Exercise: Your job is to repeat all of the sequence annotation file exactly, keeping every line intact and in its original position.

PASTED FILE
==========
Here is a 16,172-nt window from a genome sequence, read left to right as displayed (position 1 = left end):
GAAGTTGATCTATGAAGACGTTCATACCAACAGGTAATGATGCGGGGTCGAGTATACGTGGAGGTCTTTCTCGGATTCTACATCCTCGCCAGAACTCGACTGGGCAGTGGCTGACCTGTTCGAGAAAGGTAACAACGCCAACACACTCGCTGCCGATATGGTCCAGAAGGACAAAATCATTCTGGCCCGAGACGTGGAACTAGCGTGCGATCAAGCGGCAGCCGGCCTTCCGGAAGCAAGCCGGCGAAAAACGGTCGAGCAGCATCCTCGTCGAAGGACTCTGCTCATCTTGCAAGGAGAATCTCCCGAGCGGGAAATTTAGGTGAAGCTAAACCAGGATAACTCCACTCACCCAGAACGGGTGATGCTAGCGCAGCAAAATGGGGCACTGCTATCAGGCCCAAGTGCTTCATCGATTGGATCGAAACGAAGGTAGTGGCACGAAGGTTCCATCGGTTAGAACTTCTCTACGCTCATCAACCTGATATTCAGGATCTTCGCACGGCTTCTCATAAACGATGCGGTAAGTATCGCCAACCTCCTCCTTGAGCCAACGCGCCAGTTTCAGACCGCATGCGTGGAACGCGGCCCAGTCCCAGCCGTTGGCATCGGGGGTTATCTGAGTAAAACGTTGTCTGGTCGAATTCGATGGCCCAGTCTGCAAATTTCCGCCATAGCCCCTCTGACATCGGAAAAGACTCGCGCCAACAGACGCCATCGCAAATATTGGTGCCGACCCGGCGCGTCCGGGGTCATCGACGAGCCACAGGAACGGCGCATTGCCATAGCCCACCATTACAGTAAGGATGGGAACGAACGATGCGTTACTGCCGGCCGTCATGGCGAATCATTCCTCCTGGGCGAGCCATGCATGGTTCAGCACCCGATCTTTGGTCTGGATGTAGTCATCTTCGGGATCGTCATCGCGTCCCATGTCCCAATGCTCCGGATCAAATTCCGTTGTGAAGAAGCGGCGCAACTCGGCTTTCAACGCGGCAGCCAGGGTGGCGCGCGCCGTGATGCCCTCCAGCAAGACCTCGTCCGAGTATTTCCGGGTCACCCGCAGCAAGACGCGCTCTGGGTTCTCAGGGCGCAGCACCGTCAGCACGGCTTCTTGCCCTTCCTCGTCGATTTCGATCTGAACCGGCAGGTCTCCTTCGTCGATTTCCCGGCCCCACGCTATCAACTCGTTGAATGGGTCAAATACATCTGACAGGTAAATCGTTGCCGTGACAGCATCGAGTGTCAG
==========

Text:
Here is a 16,172-nt window from a genome sequence, read left to right as displayed (position 1 = left end):
GAAGTTGATCTATGAAGACGTTCATACCAACAGGTAATGATGCGGGGTCGAGTATACGTGGAGGTCTTTCTCGGATTCTACATCCTCGCCAGAACTCGACTGGGCAGTGGCTGACCTGTTCGAGAAAGGTAACAACGCCAACACACTCGCTGCCGATATGGTCCAGAAGGACAAAATCATTCTGGCCCGAGACGTGGAACTAGCGTGCGATCAAGCGGCAGCCGGCCTTCCGGAAGCAAGCCGGCGAAAAACGGTCGAGCAGCATCCTCGTCGAAGGACTCTGCTCATCTTGCAAGGAGAATCTCCCGAGCGGGAAATTTAGGTGAAGCTAAACCAGGATAACTCCACTCACCCAGAACGGGTGATGCTAGCGCAGCAAAATGGGGCACTGCTATCAGGCCCAAGTGCTTCATCGATTGGATCGAAACGAAGGTAGTGGCACGAAGGTTCCATCGGTTAGAACTTCTCTACGCTCATCAACCTGATATTCAGGATCTTCGCACGGCTTCTCATAAACGATGCGGTAAGTATCGCCAACCTCCTCCTTGAGCCAACGCGCCAGTTTCAGACCGCATGCGTGGAACGCGGCCCAGTCCCAGCCGTTGGCATCGGGGGTTATCTGAGTAAAACGTTGTCTGGTCGAATTCGATGGCCCAGTCTGCAAATTTCCGCCATAGCCCCTCTGACATCGGAAAAGACTCGCGCCAACAGACGCCATCGCAAATATTGGTGCCGACCCGGCGCGTCCGGGGTCATCGACGAGCCACAGGAACGGCGCATTGCCATAGCCCACCATTACAGTAAGGATGGGAACGAACGATGCGTTACTGCCGGCCGTCATGGCGAATCATTCCTCCTGGGCGAGCCATGCATGGTTCAGCACCCGATCTTTGGTCTGGATGTAGTCATCTTCGGGATCGTCATCGCGTCCCATGTCCCAATGCTCCGGATCAAATTCCGTTGTGAAGAAGCGGCGCAACTCGGCTTTCAACGCGGCAGCCAGGGTGGCGCGCGCCGTGATGCCCTCCAGCAAGACCTCGTCCGAGTATTTCCGGGTCACCCGCAGCAAGACGCGCTCTGGGTTCTCAGGGCGCAGCACCGTCAGCACGGCTTCTTGCCCTTCCTCGTCGATTTCGATCTGAACCGGCAGGTCTCCTTCGTCGATTTCCCGGCCCCACGCTATCAACTCGTTGAATGGGTCAAATACATCTGACAGGTAAATCGTTGCCGTGACAGCATCGAGTGTCAG